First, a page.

Singing & Music Appreciation deserve a list of compiled resources! So here is a list for your consideration. (Let me know what else you discover!)
While many kids pick up singing naturally from singing at church and in play, our society just doesn’t sing as much as it used to. An easy way to combat that is to pick a weekly hymn, sing nursery rhymes, and simply demonstrate to kids that adults sing, too. (You can look here for suggestions about weekly hymns.)
Sometimes boys (and men) think singing is more for women, but that’s simply not true. When cultivated, boys (and men) even have larger singing ranges. They might just prefer to sing different types of songs. (Here’s one of many online articles on boys’ change of voice and possible songs to sing at various ages.)
By the way, CPH offers a lot of song books and children’s hymnals.
If you want to teach a child how to sing, you could purchase “Singing Made Easy.” It’s easy to follow and includes stretches and breathing exercises. It’s basic enough for very young ages but applicable to all ages. (It’s recently changed venues so right now only level 1 is available. I think they are all scheduled to become available through Music in our Homeschool within 2021.)
Another common tactic is to play music in hopes that your kids will learn to sing along. If you want a focused approach, here are some options: a) nursery rhymes, b) the catechism, hymns, or Sunday school-type songs, c) classical music, or d) an eclectic assortment of folk, patriotic, Bible, camp, etc.
There is a whole lot you can google, but here are a few popular places to start.
- Wee Sing Nursery Rhymes and Lullabies incorporates sung nursery rhymes into a story “on the way to London town” for King Cole’s birthday party.
- Wiggles Nursery Rhymes (Kids might love their Australian accents!)
- CPH offers quite a few CDs, including several sung by, or aimed toward, children:
By the way, I love Evenings & Morning: Music of Lutheran Daily Prayer. Sometimes I put it on just to calm everyone down—myself included—or to start things off on a good foot. Various hymn CDs are great, too, of course.
- Maestro Classics is a great resource for music and children, including lots of classical resources.
- Classical Kids: Each disc combines music, history and dramatic story-telling to introduce children to the composers and their music.
- There is also a website, Classics for Kids, which features a monthly composer, games, and other musical resources.
Eclectic: Folk, Patriotic, Bible, etc.
If you want to google, here’s a list of genres to consider:
- Boy scout songs
- Camp songs
- Folk songs
- Girl scout songs
- Sea shanties
- Work songs, etc.
- Wee Sing has a lot of books & music for children, including two with common American Sunday school songs. The songs tend to be protestant and not necessarily include all the words.
- Cedarmont Kids is a group that has CDs and DVDs of kids singing, again, common American Sunday school songs.
Music lessons and field trips go a long way to cultivating music appreciation. You can also check out videos online for ballets, musicals, and concerts. The Snowman is a 26-minute, wordless book with beautiful music. You can also find other classic children’s videos like Peter and the Wolf.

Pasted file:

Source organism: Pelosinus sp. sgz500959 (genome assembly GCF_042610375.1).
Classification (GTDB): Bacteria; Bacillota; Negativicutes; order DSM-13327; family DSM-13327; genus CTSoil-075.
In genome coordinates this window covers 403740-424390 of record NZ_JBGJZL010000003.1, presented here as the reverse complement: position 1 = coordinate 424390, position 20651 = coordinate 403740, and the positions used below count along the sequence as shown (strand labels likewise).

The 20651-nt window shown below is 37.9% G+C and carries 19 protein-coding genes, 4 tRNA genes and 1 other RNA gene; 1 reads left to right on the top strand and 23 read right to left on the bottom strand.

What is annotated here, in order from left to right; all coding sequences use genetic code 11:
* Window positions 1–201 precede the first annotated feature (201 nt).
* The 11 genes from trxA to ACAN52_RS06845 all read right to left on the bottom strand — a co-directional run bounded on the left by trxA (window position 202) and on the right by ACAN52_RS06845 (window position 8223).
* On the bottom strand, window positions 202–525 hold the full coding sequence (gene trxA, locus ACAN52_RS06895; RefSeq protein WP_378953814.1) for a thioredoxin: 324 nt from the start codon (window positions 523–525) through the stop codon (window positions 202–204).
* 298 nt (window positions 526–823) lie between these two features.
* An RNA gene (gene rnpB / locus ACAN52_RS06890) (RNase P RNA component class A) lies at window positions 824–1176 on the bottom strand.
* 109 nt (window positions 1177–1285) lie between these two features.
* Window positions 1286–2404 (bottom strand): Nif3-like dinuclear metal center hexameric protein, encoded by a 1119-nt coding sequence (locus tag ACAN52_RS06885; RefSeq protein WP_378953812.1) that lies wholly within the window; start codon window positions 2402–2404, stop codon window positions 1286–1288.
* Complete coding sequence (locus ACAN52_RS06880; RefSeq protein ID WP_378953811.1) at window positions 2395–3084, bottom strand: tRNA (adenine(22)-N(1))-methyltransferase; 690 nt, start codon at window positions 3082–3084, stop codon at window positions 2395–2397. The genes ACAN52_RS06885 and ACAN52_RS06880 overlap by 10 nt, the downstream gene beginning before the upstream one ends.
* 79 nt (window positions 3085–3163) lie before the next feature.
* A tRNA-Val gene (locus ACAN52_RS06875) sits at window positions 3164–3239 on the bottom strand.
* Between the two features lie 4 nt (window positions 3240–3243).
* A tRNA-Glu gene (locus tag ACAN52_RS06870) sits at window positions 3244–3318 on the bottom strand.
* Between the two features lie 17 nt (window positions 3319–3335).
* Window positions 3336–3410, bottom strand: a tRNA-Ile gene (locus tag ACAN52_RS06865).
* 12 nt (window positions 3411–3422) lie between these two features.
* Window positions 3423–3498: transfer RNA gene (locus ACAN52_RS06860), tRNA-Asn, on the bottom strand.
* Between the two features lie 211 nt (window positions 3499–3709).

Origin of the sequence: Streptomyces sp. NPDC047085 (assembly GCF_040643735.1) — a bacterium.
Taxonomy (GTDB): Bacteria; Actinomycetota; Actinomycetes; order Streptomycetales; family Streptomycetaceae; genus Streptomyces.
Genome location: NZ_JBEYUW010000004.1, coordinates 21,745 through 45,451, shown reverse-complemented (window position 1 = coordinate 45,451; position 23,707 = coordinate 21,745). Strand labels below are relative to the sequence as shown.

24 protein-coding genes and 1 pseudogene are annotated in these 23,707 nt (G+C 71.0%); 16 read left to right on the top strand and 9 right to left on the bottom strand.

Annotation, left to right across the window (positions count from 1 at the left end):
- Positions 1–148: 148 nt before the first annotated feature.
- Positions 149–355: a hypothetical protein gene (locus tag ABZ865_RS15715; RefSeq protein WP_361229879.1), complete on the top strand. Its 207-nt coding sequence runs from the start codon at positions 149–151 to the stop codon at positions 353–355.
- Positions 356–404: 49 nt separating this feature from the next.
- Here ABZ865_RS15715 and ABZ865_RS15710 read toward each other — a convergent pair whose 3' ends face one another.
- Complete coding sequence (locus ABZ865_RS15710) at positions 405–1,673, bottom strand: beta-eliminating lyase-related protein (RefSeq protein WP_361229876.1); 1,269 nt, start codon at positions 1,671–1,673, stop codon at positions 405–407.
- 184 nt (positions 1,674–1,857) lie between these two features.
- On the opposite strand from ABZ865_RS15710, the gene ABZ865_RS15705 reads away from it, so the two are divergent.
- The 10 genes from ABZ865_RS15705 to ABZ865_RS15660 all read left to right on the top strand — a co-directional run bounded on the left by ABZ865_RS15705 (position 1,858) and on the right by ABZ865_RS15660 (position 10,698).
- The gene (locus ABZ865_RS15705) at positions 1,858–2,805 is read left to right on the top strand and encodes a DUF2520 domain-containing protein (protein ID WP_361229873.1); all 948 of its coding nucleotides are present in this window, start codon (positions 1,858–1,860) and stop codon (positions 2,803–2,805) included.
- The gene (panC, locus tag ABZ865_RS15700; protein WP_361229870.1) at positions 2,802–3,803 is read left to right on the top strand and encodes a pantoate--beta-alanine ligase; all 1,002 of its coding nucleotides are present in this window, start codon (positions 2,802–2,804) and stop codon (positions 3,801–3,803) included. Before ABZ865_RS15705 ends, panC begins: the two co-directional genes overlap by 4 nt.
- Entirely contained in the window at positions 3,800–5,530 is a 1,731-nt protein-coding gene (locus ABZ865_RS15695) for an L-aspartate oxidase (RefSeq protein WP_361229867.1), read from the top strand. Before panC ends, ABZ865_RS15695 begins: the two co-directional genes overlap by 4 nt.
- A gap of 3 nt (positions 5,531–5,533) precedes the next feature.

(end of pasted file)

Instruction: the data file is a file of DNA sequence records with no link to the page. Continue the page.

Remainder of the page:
Books (Youngest to Oldest)
- Kloria books are great hymn books for younger children!
- Can You Hear It? After a brief introduction to instruments, there is a piece of art paired with a song. Children are instructed to listen for certain things.
- Sing Me a Story: The Metropolitan Opera’s Book of Opera Stories for Children. There are only stories, but they are helpful before watching an opera.
There are various music appreciation studies out there, including:
- Meet the Great Composers: Short sessions on the lives, times and music of the great composers. Includes 17 units. Each unit is about four pages long with another page or two in worksheets. There are two book sets currently available.
- Music Appreciation I (Grades 3+): 26 chapters with tests
- Discovering Music: 300 Years of Interaction in Western Music, Arts, History (Grades 8+): This is a multi-sensory approach connecting music with visual arts, history, and Western culture from 1600 to 1914. (I think the author is Roman Catholic, fwiw.)
- Early Sacred Music: From the Temple Through the Middle Ages (Grades 8+)
Online-Based Unit Studies & Individual Study Guides
Unit studies I know of include:
- Here is a link to Karen Caroe’s free music unit study. It is for 4 to 6 weeks, including music theory.
- Here are a whole bunch of free homeschool music curriculum guides from Maestro Classics. Basically, you click on a title like “The Nutcracker” and then it takes you to a page with links and information on ballet, history of how Christmas is celebrated around the world, a museum of nutcrackers, the science of nutcrackers, plus a little explanation of fairy tales and different written versions of the Nutcracker, craft ideas, etc. So pretty great!
- Classical Kids Music Lessons
Here’s a link to some quick help on Musical Morals and Themes. Basically, it lists a piece, includes a moral, Bible verses, and some famous quotations.
Finally, here is a link to Music in Our Homeschool. That site offers reviews of music products, free music lessons and printables, tips, etc. Here is that site’s list of recommendations for music education in your homeschool.
Online Class options
Wittenberg Academy offers three high school classes: Music I, II, and III, in which students learn terminology, notation, and concepts of tonality through Bach chorales.
And, because I can, here are some websites to help with music theory:
- EarMaster.com: Understanding Basic Music Theory
- Music Theory for Musicians and Normal People
- pexels-kaboompics-com-5934: https://www.pexels.com/photo/the-piano-keyboard-5934/